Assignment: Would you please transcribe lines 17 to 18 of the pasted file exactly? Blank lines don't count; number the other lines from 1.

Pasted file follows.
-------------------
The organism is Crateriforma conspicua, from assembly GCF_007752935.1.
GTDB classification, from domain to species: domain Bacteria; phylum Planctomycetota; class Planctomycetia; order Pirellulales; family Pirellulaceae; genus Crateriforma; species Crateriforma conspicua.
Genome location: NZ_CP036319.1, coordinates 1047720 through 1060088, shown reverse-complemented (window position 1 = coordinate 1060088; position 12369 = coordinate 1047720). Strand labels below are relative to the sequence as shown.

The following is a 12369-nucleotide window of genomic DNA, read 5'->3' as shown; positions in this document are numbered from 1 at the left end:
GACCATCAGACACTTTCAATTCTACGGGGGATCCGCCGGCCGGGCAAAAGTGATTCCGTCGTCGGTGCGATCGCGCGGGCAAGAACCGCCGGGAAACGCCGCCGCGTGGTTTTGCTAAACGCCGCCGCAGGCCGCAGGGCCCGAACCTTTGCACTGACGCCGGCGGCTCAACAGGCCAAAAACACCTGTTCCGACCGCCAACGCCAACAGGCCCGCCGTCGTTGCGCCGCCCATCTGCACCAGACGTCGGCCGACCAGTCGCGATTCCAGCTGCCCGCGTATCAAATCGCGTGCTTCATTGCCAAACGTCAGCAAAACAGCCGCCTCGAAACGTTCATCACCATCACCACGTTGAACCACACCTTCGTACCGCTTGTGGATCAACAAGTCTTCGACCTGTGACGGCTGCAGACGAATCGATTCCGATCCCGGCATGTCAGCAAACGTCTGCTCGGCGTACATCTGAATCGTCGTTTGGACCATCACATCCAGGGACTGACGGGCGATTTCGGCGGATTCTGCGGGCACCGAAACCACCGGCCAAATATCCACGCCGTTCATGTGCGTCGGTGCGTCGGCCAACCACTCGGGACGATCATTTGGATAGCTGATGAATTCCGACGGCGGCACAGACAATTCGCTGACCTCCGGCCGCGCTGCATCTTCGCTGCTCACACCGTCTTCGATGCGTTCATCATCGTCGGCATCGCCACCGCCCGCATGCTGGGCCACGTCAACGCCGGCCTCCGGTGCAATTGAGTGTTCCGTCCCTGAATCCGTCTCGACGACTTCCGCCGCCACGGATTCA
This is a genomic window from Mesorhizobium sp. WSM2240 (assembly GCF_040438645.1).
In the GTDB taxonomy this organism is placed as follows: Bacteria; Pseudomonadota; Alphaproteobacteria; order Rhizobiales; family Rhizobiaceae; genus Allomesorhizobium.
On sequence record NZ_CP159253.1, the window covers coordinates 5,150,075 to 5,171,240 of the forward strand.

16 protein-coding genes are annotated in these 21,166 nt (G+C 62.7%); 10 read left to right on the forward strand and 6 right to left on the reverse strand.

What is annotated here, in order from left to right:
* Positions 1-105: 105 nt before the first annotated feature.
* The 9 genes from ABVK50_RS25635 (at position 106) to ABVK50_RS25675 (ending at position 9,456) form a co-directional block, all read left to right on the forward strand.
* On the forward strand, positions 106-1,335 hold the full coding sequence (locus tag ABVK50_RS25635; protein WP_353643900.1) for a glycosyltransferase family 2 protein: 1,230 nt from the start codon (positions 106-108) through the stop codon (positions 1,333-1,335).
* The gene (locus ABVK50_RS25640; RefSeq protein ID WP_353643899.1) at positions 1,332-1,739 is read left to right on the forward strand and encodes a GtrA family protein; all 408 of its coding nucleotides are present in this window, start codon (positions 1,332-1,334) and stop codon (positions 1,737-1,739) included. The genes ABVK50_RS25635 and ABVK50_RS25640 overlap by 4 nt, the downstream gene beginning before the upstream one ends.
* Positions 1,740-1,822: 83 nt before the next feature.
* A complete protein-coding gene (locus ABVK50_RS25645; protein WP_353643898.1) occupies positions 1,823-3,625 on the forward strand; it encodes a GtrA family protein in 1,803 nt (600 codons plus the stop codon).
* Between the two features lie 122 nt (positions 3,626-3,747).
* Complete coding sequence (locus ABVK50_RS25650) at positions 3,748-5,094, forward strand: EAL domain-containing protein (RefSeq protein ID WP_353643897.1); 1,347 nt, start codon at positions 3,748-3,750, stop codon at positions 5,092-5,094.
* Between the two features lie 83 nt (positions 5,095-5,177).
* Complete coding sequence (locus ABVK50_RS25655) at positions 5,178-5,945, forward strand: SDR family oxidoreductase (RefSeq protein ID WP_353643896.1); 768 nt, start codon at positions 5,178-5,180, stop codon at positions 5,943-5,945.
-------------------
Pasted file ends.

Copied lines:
* Between the two features lie 122 nt (positions 3,626-3,747).
* Complete coding sequence (locus ABVK50_RS25650) at positions 3,748-5,094, forward strand: EAL domain-containing protein (RefSeq protein ID WP_353643897.1); 1,347 nt, start codon at positions 3,748-3,750, stop codon at positions 5,092-5,094.